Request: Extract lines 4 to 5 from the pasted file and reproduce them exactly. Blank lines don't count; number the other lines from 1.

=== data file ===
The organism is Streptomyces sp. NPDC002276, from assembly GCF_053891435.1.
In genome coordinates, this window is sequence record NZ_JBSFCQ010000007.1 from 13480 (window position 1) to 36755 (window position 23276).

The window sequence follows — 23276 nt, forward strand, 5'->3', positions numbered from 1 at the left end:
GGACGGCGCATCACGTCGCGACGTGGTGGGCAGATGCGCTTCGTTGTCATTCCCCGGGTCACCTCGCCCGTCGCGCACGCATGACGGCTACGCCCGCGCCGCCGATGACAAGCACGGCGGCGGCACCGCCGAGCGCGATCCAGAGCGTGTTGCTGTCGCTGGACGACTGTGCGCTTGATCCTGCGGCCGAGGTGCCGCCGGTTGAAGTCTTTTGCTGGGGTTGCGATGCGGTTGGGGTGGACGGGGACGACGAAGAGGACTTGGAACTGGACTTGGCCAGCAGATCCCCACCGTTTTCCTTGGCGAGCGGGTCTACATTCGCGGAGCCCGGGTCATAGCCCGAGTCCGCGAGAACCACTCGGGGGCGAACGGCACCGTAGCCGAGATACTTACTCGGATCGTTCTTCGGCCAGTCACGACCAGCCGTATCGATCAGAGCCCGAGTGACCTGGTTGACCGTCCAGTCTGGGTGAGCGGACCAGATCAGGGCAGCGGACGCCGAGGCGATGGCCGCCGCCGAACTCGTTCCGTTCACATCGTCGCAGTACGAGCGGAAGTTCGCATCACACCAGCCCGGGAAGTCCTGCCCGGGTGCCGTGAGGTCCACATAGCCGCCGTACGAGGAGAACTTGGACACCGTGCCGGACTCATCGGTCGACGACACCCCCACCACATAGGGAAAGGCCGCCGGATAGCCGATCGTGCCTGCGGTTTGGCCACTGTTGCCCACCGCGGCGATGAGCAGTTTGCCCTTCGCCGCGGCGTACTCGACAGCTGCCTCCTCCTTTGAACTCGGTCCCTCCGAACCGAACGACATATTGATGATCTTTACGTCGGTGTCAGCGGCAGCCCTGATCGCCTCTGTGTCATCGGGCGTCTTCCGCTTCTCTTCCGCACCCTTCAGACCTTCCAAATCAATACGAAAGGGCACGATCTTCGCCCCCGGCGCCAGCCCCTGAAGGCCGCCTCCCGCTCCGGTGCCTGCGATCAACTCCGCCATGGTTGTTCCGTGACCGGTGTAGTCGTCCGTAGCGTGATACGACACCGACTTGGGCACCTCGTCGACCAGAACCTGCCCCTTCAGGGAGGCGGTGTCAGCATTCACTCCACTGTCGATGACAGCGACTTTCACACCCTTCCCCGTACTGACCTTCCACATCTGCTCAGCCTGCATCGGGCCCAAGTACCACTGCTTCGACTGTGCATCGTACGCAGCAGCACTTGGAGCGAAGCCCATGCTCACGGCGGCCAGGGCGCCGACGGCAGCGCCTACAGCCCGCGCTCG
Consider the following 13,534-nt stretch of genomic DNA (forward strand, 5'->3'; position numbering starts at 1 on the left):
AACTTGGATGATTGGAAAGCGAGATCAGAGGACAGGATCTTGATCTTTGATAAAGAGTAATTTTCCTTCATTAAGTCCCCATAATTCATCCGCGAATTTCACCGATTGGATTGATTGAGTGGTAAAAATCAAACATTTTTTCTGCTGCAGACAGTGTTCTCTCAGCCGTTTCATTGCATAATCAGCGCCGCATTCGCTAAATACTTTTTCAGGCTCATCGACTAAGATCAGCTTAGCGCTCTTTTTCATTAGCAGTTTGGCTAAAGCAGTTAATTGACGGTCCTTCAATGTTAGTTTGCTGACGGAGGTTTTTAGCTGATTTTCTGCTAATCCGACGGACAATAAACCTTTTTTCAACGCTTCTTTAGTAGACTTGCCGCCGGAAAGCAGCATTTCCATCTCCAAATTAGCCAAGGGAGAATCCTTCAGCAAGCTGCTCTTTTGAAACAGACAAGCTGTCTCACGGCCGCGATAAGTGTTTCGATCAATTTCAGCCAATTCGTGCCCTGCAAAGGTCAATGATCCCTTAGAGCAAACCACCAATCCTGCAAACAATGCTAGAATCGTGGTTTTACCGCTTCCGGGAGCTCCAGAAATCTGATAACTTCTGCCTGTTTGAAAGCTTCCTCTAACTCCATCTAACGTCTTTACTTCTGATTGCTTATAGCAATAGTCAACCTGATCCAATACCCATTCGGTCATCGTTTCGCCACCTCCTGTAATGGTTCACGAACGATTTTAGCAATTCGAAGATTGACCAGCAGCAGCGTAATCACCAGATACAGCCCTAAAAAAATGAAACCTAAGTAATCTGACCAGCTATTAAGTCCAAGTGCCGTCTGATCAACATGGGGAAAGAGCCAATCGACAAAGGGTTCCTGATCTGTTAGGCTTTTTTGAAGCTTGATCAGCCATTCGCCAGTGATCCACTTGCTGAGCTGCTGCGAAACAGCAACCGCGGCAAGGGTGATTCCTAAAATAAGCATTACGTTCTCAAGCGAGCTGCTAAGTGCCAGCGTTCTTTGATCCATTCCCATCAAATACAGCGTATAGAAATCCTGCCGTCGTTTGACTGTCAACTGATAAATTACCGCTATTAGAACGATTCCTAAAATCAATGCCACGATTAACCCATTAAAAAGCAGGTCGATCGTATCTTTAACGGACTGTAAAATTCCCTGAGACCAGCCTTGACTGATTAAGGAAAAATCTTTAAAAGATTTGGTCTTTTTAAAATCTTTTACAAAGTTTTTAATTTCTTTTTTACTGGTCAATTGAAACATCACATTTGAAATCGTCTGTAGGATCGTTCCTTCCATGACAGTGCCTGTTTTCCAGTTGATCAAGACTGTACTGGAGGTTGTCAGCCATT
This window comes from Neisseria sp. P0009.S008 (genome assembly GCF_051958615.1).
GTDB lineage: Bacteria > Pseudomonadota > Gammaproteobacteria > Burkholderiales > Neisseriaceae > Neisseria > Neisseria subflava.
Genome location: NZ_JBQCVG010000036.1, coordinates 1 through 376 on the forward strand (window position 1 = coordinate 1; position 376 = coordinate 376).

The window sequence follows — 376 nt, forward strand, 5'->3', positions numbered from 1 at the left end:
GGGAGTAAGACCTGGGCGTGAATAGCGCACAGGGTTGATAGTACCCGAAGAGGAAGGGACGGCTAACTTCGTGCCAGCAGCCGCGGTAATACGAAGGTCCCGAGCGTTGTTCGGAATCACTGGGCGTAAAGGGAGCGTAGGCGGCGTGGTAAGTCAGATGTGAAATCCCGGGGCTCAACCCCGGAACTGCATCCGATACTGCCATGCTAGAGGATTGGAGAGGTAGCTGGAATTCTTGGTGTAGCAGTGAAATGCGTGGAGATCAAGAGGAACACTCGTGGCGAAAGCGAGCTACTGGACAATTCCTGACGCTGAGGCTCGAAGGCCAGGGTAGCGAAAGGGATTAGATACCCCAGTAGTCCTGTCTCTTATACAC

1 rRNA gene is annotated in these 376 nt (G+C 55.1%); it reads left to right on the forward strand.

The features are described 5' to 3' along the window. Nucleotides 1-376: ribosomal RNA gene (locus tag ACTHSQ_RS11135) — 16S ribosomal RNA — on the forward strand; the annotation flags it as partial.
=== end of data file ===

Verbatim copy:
GGACGGCGCATCACGTCGCGACGTGGTGGGCAGATGCGCTTCGTTGTCATTCCCCGGGTCACCTCGCCCGTCGCGCACGCATGACGGCTACGCCCGCGCCGCCGATGACAAGCACGGCGGCGGCACCGCCGAGCGCGATCCAGAGCGTGTTGCTGTCGCTGGACGACTGTGCGCTTGATCCTGCGGCCGAGGTGCCGCCGGTTGAAGTCTTTTGCTGGGGTTGCGATGCGGTTGGGGTGGACGGGGACGACGAAGAGGACTTGGAACTGGACTTGGCCAGCAGATCCCCACCGTTTTCCTTGGCGAGCGGGTCTACATTCGCGGAGCCCGGGTCATAGCCCGAGTCCGCGAGAACCACTCGGGGGCGAACGGCACCGTAGCCGAGATACTTACTCGGATCGTTCTTCGGCCAGTCACGACCAGCCGTATCGATCAGAGCCCGAGTGACCTGGTTGACCGTCCAGTCTGGGTGAGCGGACCAGATCAGGGCAGCGGACGCCGAGGCGATGGCCGCCGCCGAACTCGTTCCGTTCACATCGTCGCAGTACGAGCGGAAGTTCGCATCACACCAGCCCGGGAAGTCCTGCCCGGGTGCCGTGAGGTCCACATAGCCGCCGTACGAGGAGAACTTGGACACCGTGCCGGACTCATCGGTCGACGACACCCCCACCACATAGGGAAAGGCCGCCGGATAGCCGATCGTGCCTGCGGTTTGGCCACTGTTGCCCACCGCGGCGATGAGCAGTTTGCCCTTCGCCGCGGCGTACTCGACAGCTGCCTCCTCCTTTGAACTCGGTCCCTCCGAACCGAACGACATATTGATGATCTTTACGTCGGTGTCAGCGGCAGCCCTGATCGCCTCTGTGTCATCGGGCGTCTTCCGCTTCTCTTCCGCACCCTTCAGACCTTCCAAATCAATACGAAAGGGCACGATCTTCGCCCCCGGCGCCAGCCCCTGAAGGCCGCCTCCCGCTCCGGTGCCTGCGATCAACTCCGCCATGGTTGTTCCGTGACCGGTGTAGTCGTCCGTAGCGTGATACGACACCGACTTGGGCACCTCGTCGACCAGAACCTGCCCCTTCAGGGAGGCGGTGTCAGCATTCACTCCACTGTCGATGACAGCGACTTTCACACCCTTCCCCGTACTGACCTTCCACATCTGCTCAGCCTGCATCGGGCCCAAGTACCACTGCTTCGACTGTGCATCGTACGCAGCAGCACTTGGAGCGAAGCCCATGCTCACGGCGGCCAGGGCGCCGACGGCAGCGCCTACAGCCCGCGCTCG
Consider the following 13,534-nt stretch of genomic DNA (forward strand, 5'->3'; position numbering starts at 1 on the left):